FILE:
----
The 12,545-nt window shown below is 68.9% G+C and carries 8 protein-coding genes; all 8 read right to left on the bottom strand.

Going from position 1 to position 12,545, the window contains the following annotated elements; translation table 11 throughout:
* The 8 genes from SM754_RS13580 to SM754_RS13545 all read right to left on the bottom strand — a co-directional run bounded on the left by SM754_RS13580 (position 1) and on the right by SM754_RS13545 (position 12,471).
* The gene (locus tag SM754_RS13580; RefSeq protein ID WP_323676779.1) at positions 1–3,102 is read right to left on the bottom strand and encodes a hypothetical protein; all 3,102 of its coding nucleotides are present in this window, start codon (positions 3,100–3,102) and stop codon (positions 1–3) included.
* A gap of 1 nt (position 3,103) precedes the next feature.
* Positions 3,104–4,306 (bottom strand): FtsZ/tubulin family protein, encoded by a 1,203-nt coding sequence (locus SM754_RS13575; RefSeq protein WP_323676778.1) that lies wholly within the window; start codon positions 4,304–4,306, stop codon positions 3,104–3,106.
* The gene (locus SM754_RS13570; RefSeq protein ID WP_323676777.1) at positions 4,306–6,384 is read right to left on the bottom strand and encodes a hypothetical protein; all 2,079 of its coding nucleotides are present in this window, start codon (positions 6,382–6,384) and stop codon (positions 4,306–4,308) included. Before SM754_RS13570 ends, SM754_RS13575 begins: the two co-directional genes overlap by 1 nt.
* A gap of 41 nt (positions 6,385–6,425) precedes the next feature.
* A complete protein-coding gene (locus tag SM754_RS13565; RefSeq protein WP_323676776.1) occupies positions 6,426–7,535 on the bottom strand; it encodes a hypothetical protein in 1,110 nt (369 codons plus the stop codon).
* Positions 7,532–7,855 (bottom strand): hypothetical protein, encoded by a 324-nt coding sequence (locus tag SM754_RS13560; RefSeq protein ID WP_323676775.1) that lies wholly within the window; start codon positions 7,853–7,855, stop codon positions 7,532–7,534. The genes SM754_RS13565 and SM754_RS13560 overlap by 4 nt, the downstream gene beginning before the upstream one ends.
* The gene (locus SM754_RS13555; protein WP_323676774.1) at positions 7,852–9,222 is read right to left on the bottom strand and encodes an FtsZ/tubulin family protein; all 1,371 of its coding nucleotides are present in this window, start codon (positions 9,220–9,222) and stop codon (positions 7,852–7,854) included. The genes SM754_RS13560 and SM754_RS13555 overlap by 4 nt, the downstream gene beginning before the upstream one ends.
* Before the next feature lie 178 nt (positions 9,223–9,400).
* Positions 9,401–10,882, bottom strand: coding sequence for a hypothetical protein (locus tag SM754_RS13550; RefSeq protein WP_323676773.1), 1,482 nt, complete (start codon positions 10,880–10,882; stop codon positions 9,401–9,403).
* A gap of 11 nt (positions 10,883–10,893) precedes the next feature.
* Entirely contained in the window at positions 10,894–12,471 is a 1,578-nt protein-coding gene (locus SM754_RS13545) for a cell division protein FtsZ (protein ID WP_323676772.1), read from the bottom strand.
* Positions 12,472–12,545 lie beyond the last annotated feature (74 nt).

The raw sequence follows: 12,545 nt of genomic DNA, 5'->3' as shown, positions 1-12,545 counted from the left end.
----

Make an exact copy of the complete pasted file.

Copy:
The 12,545-nt window shown below is 68.9% G+C and carries 8 protein-coding genes; all 8 read right to left on the bottom strand.

Going from position 1 to position 12,545, the window contains the following annotated elements; translation table 11 throughout:
* The 8 genes from SM754_RS13580 to SM754_RS13545 all read right to left on the bottom strand — a co-directional run bounded on the left by SM754_RS13580 (position 1) and on the right by SM754_RS13545 (position 12,471).
* The gene (locus tag SM754_RS13580; RefSeq protein ID WP_323676779.1) at positions 1–3,102 is read right to left on the bottom strand and encodes a hypothetical protein; all 3,102 of its coding nucleotides are present in this window, start codon (positions 3,100–3,102) and stop codon (positions 1–3) included.
* A gap of 1 nt (position 3,103) precedes the next feature.
* Positions 3,104–4,306 (bottom strand): FtsZ/tubulin family protein, encoded by a 1,203-nt coding sequence (locus SM754_RS13575; RefSeq protein WP_323676778.1) that lies wholly within the window; start codon positions 4,304–4,306, stop codon positions 3,104–3,106.
* The gene (locus SM754_RS13570; RefSeq protein ID WP_323676777.1) at positions 4,306–6,384 is read right to left on the bottom strand and encodes a hypothetical protein; all 2,079 of its coding nucleotides are present in this window, start codon (positions 6,382–6,384) and stop codon (positions 4,306–4,308) included. Before SM754_RS13570 ends, SM754_RS13575 begins: the two co-directional genes overlap by 1 nt.
* A gap of 41 nt (positions 6,385–6,425) precedes the next feature.
* A complete protein-coding gene (locus tag SM754_RS13565; RefSeq protein WP_323676776.1) occupies positions 6,426–7,535 on the bottom strand; it encodes a hypothetical protein in 1,110 nt (369 codons plus the stop codon).
* Positions 7,532–7,855 (bottom strand): hypothetical protein, encoded by a 324-nt coding sequence (locus tag SM754_RS13560; RefSeq protein ID WP_323676775.1) that lies wholly within the window; start codon positions 7,853–7,855, stop codon positions 7,532–7,534. The genes SM754_RS13565 and SM754_RS13560 overlap by 4 nt, the downstream gene beginning before the upstream one ends.
* The gene (locus SM754_RS13555; protein WP_323676774.1) at positions 7,852–9,222 is read right to left on the bottom strand and encodes an FtsZ/tubulin family protein; all 1,371 of its coding nucleotides are present in this window, start codon (positions 9,220–9,222) and stop codon (positions 7,852–7,854) included. The genes SM754_RS13560 and SM754_RS13555 overlap by 4 nt, the downstream gene beginning before the upstream one ends.
* Before the next feature lie 178 nt (positions 9,223–9,400).
* Positions 9,401–10,882, bottom strand: coding sequence for a hypothetical protein (locus tag SM754_RS13550; RefSeq protein WP_323676773.1), 1,482 nt, complete (start codon positions 10,880–10,882; stop codon positions 9,401–9,403).
* A gap of 11 nt (positions 10,883–10,893) precedes the next feature.
* Entirely contained in the window at positions 10,894–12,471 is a 1,578-nt protein-coding gene (locus SM754_RS13545) for a cell division protein FtsZ (protein ID WP_323676772.1), read from the bottom strand.
* Positions 12,472–12,545 lie beyond the last annotated feature (74 nt).

The raw sequence follows: 12,545 nt of genomic DNA, 5'->3' as shown, positions 1-12,545 counted from the left end.